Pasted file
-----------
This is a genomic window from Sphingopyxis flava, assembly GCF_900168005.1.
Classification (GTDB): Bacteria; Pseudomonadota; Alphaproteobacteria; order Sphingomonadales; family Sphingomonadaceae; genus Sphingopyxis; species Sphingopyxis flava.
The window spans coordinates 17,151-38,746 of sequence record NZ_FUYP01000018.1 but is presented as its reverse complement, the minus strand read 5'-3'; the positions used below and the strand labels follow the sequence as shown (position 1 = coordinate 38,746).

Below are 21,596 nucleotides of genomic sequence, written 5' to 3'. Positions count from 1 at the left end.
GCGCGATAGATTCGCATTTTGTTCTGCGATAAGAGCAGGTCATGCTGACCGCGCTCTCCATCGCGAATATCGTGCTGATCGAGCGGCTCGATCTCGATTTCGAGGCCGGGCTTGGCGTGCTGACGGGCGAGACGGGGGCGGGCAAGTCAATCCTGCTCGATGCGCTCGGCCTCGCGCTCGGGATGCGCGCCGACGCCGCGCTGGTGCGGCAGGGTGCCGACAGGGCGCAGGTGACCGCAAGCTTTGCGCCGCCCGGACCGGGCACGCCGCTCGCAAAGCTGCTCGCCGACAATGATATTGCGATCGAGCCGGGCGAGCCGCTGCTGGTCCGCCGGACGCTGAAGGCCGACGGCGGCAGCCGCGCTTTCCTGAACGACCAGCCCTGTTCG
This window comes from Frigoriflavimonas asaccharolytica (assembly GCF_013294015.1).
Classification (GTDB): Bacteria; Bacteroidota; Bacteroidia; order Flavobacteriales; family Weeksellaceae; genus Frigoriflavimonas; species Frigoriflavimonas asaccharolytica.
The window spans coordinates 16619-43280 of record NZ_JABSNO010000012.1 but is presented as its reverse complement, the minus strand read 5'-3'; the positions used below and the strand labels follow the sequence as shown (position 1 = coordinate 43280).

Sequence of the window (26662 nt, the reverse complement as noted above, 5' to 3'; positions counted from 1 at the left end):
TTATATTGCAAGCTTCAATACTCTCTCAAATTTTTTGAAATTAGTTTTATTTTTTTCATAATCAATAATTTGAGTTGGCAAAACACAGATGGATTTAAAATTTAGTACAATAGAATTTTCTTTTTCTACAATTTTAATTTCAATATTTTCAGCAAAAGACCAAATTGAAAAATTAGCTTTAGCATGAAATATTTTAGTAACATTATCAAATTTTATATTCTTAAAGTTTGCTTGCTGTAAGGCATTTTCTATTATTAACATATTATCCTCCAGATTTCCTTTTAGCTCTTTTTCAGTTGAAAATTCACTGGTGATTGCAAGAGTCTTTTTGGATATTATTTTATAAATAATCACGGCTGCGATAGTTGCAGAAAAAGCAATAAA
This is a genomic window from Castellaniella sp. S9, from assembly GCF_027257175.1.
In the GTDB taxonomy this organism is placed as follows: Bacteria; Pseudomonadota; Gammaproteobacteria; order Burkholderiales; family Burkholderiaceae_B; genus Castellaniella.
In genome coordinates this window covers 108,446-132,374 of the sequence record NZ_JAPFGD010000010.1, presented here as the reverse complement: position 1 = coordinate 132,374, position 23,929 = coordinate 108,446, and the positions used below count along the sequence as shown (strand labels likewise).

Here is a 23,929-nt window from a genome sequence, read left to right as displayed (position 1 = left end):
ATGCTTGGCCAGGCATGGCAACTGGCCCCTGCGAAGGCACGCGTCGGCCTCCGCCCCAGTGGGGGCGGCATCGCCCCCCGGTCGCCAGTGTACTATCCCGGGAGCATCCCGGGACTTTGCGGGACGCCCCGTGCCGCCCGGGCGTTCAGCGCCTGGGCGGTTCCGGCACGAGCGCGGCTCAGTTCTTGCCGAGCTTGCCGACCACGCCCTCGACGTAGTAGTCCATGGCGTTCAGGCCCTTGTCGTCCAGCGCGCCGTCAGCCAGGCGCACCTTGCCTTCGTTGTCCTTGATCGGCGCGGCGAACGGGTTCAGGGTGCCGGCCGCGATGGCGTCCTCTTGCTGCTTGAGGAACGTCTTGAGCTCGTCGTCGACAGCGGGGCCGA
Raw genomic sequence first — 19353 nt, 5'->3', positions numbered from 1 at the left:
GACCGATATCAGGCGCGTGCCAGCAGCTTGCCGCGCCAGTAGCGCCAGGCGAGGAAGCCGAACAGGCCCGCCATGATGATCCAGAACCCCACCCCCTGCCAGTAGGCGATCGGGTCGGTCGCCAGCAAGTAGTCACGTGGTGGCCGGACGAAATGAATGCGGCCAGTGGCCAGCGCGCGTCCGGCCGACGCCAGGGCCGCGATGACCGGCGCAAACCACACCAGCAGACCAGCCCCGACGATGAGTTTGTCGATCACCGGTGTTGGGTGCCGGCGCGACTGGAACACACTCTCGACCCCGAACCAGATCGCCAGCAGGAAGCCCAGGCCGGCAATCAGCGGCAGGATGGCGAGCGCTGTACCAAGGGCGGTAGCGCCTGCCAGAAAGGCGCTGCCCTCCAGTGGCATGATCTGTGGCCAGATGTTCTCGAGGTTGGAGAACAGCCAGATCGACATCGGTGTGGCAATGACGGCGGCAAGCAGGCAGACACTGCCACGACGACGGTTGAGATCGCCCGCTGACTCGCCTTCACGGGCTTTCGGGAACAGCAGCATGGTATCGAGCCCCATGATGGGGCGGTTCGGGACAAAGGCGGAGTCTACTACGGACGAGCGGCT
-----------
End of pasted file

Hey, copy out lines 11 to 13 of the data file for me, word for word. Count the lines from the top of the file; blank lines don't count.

This is a genomic window from Castellaniella sp. S9, from assembly GCF_027257175.1.
In the GTDB taxonomy this organism is placed as follows: Bacteria; Pseudomonadota; Gammaproteobacteria; order Burkholderiales; family Burkholderiaceae_B; genus Castellaniella.
In genome coordinates this window covers 108,446-132,374 of the sequence record NZ_JAPFGD010000010.1, presented here as the reverse complement: position 1 = coordinate 132,374, position 23,929 = coordinate 108,446, and the positions used below count along the sequence as shown (strand labels likewise).